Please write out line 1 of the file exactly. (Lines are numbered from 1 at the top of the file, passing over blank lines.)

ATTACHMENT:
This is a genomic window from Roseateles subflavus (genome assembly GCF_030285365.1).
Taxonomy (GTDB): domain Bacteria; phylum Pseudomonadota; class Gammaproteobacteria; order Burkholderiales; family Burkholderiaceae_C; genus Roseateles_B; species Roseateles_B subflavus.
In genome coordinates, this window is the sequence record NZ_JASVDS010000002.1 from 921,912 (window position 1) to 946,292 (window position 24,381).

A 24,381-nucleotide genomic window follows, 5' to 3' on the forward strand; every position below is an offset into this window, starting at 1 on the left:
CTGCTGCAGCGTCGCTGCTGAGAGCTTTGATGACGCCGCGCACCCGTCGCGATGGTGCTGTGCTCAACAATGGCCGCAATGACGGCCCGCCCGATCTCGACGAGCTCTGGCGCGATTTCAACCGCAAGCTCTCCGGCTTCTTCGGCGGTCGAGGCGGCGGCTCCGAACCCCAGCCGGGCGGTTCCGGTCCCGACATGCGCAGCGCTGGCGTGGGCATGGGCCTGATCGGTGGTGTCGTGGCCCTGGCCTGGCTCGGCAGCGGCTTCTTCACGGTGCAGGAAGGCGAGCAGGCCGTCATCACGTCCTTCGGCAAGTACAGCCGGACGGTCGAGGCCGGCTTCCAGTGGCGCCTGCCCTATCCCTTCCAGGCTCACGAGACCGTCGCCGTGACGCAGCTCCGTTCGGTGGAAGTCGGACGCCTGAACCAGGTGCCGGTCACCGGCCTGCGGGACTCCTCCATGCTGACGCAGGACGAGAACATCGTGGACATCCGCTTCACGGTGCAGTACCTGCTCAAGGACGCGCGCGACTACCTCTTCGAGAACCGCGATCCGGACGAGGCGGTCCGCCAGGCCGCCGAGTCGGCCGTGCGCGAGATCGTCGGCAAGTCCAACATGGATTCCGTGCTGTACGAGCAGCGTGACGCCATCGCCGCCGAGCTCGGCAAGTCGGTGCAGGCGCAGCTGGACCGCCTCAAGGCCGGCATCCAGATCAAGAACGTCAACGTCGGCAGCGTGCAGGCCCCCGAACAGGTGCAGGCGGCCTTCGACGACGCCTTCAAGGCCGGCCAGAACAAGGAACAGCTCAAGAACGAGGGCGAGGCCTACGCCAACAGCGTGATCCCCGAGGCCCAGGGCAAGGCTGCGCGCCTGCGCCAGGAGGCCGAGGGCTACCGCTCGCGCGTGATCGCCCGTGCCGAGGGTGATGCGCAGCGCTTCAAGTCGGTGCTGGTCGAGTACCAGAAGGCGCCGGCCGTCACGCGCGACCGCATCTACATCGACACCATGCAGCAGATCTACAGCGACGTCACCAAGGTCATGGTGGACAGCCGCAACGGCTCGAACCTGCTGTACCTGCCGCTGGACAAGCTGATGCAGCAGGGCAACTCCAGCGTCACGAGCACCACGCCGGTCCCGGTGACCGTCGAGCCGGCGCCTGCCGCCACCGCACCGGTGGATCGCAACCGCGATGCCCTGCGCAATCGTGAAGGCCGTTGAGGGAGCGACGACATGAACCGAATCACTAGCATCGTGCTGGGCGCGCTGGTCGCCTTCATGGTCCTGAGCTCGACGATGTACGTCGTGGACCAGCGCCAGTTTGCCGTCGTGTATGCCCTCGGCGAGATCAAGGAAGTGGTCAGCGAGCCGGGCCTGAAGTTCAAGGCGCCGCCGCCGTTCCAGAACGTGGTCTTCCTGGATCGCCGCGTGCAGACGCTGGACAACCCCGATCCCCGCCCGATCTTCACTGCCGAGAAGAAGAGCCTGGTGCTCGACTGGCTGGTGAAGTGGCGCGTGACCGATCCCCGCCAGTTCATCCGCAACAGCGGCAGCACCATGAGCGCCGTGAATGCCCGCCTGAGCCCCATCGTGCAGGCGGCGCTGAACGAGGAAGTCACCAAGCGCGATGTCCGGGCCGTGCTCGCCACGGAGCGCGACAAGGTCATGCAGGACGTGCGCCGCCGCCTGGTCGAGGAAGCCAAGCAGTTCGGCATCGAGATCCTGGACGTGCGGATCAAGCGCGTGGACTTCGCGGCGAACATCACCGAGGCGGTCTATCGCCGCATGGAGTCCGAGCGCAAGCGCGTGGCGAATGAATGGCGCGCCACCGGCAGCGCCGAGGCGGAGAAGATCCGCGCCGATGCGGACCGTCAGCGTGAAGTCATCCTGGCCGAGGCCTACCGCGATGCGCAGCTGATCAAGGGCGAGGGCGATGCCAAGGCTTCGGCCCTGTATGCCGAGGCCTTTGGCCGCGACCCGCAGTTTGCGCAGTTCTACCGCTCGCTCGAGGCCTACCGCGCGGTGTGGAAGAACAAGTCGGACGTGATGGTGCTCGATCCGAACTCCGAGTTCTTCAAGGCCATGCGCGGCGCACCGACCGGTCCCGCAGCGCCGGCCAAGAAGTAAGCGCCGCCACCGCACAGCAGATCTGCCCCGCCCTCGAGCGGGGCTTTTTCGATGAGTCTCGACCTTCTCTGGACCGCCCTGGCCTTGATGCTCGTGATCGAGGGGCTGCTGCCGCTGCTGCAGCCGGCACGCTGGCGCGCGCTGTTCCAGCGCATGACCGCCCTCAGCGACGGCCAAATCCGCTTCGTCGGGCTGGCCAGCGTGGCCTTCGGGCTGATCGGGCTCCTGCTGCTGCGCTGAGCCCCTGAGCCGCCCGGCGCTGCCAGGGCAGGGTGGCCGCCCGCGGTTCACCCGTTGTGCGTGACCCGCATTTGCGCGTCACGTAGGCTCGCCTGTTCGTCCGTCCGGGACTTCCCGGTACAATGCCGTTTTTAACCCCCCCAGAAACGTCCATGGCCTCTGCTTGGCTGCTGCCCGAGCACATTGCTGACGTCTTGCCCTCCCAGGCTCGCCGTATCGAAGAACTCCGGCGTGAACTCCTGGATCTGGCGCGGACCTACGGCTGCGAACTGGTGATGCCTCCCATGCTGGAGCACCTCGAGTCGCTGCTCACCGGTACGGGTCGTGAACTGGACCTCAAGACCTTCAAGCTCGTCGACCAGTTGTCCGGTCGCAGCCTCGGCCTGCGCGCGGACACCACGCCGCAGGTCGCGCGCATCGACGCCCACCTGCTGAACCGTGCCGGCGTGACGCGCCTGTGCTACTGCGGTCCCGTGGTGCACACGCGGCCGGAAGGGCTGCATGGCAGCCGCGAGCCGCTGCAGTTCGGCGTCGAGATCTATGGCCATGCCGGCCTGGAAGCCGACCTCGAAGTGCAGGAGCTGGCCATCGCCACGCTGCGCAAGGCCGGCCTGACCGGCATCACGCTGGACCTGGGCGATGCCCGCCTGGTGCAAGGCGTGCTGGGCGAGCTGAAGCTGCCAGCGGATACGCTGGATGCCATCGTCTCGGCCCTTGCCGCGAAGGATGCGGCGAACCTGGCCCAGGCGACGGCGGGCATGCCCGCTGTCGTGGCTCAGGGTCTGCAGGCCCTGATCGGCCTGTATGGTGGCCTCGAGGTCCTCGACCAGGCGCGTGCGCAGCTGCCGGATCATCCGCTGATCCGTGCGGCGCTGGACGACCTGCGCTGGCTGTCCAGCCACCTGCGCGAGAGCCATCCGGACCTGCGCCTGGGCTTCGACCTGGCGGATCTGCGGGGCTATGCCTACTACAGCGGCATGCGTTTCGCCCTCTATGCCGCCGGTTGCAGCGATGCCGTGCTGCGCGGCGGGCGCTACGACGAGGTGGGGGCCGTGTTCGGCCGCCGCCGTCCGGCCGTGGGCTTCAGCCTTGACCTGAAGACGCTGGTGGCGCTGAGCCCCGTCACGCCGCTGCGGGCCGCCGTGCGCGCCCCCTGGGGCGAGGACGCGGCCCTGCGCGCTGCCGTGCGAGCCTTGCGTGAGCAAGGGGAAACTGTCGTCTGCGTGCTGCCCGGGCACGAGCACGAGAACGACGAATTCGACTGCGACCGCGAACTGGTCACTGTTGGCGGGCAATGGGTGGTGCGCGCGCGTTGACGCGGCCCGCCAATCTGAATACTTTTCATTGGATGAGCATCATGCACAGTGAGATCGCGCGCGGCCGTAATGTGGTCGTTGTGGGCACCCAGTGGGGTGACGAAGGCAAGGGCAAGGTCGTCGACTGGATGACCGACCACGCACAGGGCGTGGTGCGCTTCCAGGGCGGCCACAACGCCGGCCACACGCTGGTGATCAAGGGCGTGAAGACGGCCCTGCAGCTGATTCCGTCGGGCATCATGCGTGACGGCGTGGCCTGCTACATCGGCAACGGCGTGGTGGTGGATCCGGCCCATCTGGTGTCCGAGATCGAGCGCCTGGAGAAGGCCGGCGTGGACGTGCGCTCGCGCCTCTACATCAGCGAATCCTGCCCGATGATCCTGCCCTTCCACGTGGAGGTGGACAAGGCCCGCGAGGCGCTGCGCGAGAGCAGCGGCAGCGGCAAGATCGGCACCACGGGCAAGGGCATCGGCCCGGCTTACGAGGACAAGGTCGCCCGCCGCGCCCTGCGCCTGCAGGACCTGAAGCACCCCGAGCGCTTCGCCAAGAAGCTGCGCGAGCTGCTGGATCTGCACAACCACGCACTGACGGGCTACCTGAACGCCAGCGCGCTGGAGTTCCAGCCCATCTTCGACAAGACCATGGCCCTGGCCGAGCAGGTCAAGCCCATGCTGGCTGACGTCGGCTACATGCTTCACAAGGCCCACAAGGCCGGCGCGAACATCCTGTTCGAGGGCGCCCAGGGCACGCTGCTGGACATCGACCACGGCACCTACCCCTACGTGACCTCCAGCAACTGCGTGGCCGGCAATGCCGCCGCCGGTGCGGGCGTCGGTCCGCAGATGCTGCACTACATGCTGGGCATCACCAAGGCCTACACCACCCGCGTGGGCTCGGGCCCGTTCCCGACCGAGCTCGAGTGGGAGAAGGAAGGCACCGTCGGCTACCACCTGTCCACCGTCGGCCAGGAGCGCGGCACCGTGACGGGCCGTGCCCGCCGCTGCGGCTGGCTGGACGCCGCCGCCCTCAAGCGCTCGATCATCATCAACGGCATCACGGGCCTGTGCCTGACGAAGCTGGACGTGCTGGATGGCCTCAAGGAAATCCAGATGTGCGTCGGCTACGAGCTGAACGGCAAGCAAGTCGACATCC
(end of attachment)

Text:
This is a genomic window from Roseateles subflavus (genome assembly GCF_030285365.1).